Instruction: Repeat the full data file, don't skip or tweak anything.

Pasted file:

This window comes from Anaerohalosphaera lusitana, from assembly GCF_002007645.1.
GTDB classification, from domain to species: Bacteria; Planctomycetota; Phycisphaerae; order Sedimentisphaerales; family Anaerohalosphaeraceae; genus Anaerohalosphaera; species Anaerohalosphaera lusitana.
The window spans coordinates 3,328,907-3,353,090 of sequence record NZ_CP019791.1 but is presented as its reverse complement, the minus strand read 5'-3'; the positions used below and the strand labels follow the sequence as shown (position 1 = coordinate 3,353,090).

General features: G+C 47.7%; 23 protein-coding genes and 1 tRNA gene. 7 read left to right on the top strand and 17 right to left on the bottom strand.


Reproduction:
This window comes from Anaerohalosphaera lusitana, from assembly GCF_002007645.1.
GTDB classification, from domain to species: Bacteria; Planctomycetota; Phycisphaerae; order Sedimentisphaerales; family Anaerohalosphaeraceae; genus Anaerohalosphaera; species Anaerohalosphaera lusitana.
The window spans coordinates 3,328,907-3,353,090 of sequence record NZ_CP019791.1 but is presented as its reverse complement, the minus strand read 5'-3'; the positions used below and the strand labels follow the sequence as shown (position 1 = coordinate 3,353,090).

General features: G+C 47.7%; 23 protein-coding genes and 1 tRNA gene. 7 read left to right on the top strand and 17 right to left on the bottom strand.